Elections officials dismiss claims of “rigged” outcome
By Brian PJ Cronin
A historic and contentious election season is entering its final stretch, and the Dutchess and Putnam boards of elections have been running at full speed for weeks.
Working 14-hour days, including on weekends, election commissioners and their staff have been busy mailing absentee ballots and confirming registrations. And it’s not a matter of one or two people staying late at the office. As in all New York counties, Dutchess and Putnam each have a Republican and Democratic elections commissioner, as well as an equal number of staff members from both parties. This means that if one party shows up on a Saturday, the other party has to be there as well, as there is no step in the elections process — registration of new voters, administering absentee ballots, counting the votes — that is not simultaneously overseen by both a Republican and a Democrat.
A word to the wise: should you encounter a Board of Elections employee who has been operating on little sleep for the past month to ensure the sanctity of the electoral process: Don’t tell him or her, as Republican presidential candidate Donald Trump has declared, the election is “rigged.”
“What does that even mean?” asks Marco Caviglia, the Democratic elections commissioner for Dutchess County. (The Republican commissioner, Erik Haight, did not respond to an interview request.) According to Caviglia, the system is too complicated, with too many checks and balances overseen by both parties, for widespread manipulation.
“It’s like the rigging on a ship,” he said. “You have umpteen ropes everywhere so that the sails will work. So when you talk about the rigging, which one of all of these ropes are you talking about? If you talk about the media rigging it, or politicians setting up the rules that favor a certain candidate, that’s outside of our balloting.”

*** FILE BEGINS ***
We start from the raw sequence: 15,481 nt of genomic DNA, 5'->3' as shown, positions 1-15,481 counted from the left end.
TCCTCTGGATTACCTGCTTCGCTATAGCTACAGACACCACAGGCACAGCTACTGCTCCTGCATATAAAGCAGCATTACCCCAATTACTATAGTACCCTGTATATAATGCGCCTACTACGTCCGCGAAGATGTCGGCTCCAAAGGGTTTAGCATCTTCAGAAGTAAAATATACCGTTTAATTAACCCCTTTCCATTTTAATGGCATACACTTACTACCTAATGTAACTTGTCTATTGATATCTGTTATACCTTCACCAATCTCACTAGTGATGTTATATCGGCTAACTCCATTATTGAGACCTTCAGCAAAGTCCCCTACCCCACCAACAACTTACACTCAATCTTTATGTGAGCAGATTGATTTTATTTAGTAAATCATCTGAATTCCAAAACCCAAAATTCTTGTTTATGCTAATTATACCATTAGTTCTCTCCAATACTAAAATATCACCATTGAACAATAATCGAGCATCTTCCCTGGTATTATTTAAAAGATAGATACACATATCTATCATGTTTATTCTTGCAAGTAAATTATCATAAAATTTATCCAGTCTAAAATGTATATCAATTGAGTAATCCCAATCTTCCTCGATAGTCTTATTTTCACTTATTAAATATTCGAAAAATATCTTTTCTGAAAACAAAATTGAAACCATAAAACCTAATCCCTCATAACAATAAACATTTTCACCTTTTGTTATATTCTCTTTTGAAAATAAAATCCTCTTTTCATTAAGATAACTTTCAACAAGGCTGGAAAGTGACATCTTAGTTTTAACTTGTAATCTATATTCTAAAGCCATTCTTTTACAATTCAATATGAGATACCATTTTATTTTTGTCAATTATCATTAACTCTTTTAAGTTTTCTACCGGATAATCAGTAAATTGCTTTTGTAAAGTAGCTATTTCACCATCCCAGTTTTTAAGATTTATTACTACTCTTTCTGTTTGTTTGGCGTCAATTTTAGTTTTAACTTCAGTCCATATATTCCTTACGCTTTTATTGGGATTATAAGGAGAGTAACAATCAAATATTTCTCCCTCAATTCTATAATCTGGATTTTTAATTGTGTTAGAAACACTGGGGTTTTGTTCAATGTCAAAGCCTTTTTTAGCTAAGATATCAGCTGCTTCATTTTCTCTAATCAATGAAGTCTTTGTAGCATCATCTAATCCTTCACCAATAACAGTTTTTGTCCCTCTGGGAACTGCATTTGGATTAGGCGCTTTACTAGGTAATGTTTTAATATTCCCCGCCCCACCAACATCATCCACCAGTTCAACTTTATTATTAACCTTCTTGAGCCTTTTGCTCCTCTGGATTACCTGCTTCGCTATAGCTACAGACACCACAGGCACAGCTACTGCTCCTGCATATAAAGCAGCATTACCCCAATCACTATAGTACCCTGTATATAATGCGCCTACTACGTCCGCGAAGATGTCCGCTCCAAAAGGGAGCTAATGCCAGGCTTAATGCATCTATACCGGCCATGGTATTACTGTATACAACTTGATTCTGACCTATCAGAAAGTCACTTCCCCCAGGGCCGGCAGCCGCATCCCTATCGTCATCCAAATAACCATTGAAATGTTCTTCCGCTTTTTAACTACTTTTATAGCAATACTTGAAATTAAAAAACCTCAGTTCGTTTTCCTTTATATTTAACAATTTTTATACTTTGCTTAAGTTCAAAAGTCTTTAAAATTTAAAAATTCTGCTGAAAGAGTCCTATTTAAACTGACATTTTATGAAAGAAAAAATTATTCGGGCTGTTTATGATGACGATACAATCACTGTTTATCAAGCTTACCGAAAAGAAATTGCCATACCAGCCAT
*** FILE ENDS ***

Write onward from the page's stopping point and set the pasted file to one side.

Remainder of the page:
His colleagues at the Putnam County Board of Elections agree.
“It’s a lot of hype,” said Cathy Croft, the Democratic elections commissioner for Putnam County. Her Republican counterpart, Anthony Scannapieco, who has held the position for 28 years, said, “I can’t speak for anyplace but here, but Putnam County is fine.”
“When candidates start talking about rigging going on at polling places, it shows either a total ignorance or a total disregard for what we do,” said Caviglia.
The methods used to secure the validity of the vote go far beyond the major party oversight of each form and ballot that comes into the boards of elections in Poughkeepsie and Carmel. The parties work throughout the year to ensure voting rolls are accurate, including scouring local obituaries.
“We send a letter out before we remove someone from the rolls,” said Caviglia. “So if you get a letter from us telling you you’re dead, give us a call.”
All the commissioners interviewed stressed that even if a voter is not on the rolls, he or she can cast a “provisional ballot” to be examined after Election Day. The Putnam County board will have a judge at its Carmel office all day Nov. 8 so voters who claim they’ve been removed from the rolls in error can ask for a court order allowing them to vote.